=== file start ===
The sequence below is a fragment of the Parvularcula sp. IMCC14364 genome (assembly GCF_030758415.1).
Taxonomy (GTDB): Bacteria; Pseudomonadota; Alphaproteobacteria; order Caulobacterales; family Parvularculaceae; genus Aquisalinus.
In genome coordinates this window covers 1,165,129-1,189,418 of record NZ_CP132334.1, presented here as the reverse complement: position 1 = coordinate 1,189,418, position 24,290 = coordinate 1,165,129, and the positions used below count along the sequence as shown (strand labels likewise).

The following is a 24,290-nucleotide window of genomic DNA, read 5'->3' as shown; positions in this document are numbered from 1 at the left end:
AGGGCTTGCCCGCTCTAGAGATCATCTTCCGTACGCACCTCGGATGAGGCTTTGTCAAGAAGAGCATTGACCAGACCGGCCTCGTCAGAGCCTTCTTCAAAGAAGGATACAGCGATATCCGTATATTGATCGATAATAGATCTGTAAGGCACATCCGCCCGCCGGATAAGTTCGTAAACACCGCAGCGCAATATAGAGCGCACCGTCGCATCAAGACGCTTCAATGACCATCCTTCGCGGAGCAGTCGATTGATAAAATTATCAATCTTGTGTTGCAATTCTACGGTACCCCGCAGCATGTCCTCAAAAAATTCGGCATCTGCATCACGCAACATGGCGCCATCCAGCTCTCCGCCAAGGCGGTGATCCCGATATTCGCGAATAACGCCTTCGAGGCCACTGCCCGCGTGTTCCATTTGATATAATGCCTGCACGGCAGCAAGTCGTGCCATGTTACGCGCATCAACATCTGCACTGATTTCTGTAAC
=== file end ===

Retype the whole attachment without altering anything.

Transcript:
The sequence below is a fragment of the Parvularcula sp. IMCC14364 genome (assembly GCF_030758415.1).
Taxonomy (GTDB): Bacteria; Pseudomonadota; Alphaproteobacteria; order Caulobacterales; family Parvularculaceae; genus Aquisalinus.
In genome coordinates this window covers 1,165,129-1,189,418 of record NZ_CP132334.1, presented here as the reverse complement: position 1 = coordinate 1,189,418, position 24,290 = coordinate 1,165,129, and the positions used below count along the sequence as shown (strand labels likewise).

The following is a 24,290-nucleotide window of genomic DNA, read 5'->3' as shown; positions in this document are numbered from 1 at the left end:
AGGGCTTGCCCGCTCTAGAGATCATCTTCCGTACGCACCTCGGATGAGGCTTTGTCAAGAAGAGCATTGACCAGACCGGCCTCGTCAGAGCCTTCTTCAAAGAAGGATACAGCGATATCCGTATATTGATCGATAATAGATCTGTAAGGCACATCCGCCCGCCGGATAAGTTCGTAAACACCGCAGCGCAATATAGAGCGCACCGTCGCATCAAGACGCTTCAATGACCATCCTTCGCGGAGCAGTCGATTGATAAAATTATCAATCTTGTGTTGCAATTCTACGGTACCCCGCAGCATGTCCTCAAAAAATTCGGCATCTGCATCACGCAACATGGCGCCATCCAGCTCTCCGCCAAGGCGGTGATCCCGATATTCGCGAATAACGCCTTCGAGGCCACTGCCCGCGTGTTCCATTTGATATAATGCCTGCACGGCAGCAAGTCGTGCCATGTTACGCGCATCAACATCTGCACTGATTTCTGTAAC